This amendment is consistent with the principle of participation which I believe the Bill could establish in concrete and constructive ways. It is also consistent with Article 12 of the UN Convention on the Rights of the Child which states that every child capable of expressing a view has the right to do so on all matters of concern to him or her. I have mentioned that before, too. The Committee on the Rights of the Child, the international

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monitoring body, when examining the record of the UK Government in implementing the convention, expressed particular concern over the fact that children's participation in schools was at the discretion of the head teacher or governing body. It considered that the principle of participation should be respected as a matter of principle for all children. This amendment provides the opportunity to do this.

The amendment has a practical value too. Participation in the development of a mutually agreed set of expectations can motivate pupils to engage more fully in the life of the school and in learning by providing the opportunity for them to exercise responsibility and to contribute their views and to feel valued.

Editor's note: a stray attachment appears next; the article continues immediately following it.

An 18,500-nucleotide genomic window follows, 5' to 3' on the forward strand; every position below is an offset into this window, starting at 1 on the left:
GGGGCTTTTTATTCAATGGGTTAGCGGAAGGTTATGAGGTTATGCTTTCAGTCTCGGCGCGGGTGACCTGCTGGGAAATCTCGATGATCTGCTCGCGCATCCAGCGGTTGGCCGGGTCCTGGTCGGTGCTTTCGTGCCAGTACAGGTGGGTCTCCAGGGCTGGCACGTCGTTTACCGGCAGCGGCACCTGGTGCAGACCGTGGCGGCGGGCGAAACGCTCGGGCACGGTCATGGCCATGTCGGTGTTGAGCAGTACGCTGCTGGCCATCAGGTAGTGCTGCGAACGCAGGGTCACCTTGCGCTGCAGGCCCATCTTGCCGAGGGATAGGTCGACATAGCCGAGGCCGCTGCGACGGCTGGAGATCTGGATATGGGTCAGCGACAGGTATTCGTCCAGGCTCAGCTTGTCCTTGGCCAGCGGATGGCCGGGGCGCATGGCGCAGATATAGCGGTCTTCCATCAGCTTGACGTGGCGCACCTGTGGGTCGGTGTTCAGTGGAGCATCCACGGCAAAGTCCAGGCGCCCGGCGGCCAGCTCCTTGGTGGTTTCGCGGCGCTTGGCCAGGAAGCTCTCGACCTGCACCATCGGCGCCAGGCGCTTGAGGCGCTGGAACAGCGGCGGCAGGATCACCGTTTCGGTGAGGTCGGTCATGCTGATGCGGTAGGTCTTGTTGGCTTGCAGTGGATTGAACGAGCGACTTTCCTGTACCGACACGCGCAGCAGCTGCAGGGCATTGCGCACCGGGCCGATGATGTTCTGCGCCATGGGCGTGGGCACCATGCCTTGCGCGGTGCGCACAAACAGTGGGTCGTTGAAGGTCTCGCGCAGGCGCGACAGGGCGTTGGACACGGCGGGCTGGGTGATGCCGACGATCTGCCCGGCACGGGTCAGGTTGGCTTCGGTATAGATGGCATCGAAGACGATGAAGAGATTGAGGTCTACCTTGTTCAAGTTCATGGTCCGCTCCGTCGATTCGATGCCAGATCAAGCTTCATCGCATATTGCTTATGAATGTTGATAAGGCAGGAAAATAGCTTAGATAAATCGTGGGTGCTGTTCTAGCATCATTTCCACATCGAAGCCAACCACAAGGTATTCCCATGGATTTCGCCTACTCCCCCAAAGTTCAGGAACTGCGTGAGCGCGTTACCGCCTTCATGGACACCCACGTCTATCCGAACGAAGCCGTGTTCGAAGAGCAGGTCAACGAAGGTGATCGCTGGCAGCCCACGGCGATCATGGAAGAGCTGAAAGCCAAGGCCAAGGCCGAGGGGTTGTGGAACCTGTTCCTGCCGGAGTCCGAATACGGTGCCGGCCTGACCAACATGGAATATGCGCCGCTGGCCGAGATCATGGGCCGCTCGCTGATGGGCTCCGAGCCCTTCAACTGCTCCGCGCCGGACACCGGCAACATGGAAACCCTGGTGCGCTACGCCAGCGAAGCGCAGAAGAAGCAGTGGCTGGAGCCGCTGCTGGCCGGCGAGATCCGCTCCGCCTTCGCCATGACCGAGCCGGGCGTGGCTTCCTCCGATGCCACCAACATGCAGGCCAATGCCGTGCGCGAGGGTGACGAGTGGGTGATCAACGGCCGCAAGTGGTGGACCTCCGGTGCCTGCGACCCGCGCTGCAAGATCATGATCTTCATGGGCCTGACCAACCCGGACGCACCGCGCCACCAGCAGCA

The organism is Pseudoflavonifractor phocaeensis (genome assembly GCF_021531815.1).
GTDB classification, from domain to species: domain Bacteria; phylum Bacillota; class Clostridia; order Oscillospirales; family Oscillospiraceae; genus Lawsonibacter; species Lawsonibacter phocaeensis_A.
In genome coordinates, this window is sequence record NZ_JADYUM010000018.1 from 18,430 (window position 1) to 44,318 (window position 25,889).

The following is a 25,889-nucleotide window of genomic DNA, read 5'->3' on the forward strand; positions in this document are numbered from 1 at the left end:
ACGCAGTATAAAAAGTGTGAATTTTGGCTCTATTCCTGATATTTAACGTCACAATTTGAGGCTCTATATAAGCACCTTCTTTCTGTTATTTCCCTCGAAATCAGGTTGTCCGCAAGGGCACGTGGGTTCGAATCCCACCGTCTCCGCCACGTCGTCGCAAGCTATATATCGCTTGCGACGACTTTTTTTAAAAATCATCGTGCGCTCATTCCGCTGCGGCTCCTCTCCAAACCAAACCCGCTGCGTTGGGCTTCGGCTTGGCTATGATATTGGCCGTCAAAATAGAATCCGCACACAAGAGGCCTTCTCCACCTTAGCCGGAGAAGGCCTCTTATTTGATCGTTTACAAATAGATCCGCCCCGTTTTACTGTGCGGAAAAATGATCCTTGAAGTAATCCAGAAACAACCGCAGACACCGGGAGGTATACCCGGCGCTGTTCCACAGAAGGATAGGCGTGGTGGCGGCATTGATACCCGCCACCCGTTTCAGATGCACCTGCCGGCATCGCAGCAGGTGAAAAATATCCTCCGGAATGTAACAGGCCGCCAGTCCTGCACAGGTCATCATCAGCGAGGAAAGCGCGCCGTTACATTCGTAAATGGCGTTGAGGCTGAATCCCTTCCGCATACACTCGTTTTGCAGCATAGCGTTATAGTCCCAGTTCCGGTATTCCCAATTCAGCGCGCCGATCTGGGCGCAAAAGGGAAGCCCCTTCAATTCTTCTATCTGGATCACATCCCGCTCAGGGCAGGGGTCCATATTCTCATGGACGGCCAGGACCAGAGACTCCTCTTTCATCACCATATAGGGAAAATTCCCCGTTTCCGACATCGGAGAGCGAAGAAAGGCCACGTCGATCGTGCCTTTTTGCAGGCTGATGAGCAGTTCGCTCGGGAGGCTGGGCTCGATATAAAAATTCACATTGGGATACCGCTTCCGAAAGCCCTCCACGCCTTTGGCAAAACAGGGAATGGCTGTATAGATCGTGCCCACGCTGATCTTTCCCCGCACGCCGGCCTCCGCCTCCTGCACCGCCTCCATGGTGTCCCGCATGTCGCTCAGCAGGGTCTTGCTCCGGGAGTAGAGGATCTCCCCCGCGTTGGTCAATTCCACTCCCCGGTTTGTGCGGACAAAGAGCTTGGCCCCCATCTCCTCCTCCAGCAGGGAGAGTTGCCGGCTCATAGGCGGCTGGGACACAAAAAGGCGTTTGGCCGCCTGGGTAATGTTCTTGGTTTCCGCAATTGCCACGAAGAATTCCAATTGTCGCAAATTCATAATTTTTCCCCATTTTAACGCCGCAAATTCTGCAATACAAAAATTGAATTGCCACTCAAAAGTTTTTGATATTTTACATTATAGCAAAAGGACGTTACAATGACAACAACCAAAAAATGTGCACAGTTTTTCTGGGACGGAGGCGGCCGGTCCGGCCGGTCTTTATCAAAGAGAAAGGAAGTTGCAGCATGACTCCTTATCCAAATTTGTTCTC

The process of establishing home-school agreements can lay the foundation for participation in other aspects of school life, such as behaviour policies.

The next amendment that I have in this group is Amendment No. 244, which in fact I do not think engages very closely with the other two amendments. But as it probably prevents me having to deal with the last amendment tonight I would prefer to have it in this grouping than by itself, which would be more sensible.

This amendment, which is a new clause following Clause 119, places schools and LEAs under a duty to listen to the voices and views of pupils on matters affecting them and, where reasonable, to ascertain their views.